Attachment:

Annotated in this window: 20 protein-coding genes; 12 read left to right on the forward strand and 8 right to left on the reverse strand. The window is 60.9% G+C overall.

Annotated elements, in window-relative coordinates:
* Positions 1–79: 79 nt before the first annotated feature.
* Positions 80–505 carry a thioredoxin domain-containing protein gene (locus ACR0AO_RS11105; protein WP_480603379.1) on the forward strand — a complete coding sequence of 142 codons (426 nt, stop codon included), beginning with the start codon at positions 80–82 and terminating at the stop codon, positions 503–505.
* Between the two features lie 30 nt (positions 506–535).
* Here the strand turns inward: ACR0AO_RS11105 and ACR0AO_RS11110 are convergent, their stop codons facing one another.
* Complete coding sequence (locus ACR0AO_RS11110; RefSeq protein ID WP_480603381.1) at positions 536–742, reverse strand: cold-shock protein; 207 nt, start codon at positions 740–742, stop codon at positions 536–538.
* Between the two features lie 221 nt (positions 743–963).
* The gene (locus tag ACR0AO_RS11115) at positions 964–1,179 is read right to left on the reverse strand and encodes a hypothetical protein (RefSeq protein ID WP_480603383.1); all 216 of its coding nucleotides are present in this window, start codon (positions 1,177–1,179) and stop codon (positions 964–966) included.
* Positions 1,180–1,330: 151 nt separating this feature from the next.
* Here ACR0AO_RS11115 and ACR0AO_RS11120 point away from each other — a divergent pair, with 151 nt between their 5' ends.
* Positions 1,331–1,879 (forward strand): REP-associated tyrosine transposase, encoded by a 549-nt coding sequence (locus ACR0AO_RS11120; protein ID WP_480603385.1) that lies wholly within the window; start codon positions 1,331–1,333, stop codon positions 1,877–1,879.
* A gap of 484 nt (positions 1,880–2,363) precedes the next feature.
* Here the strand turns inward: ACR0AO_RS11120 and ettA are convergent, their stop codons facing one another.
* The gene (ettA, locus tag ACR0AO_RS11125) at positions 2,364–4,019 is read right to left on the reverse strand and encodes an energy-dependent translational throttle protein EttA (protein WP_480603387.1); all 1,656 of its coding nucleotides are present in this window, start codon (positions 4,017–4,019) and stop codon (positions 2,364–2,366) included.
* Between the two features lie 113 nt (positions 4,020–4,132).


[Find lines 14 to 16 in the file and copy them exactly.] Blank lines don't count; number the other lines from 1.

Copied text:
* Here the strand turns inward: ACR0AO_RS11120 and ettA are convergent, their stop codons facing one another.
* The gene (ettA, locus tag ACR0AO_RS11125) at positions 2,364–4,019 is read right to left on the reverse strand and encodes an energy-dependent translational throttle protein EttA (protein WP_480603387.1); all 1,656 of its coding nucleotides are present in this window, start codon (positions 4,017–4,019) and stop codon (positions 2,364–2,366) included.
* Between the two features lie 113 nt (positions 4,020–4,132).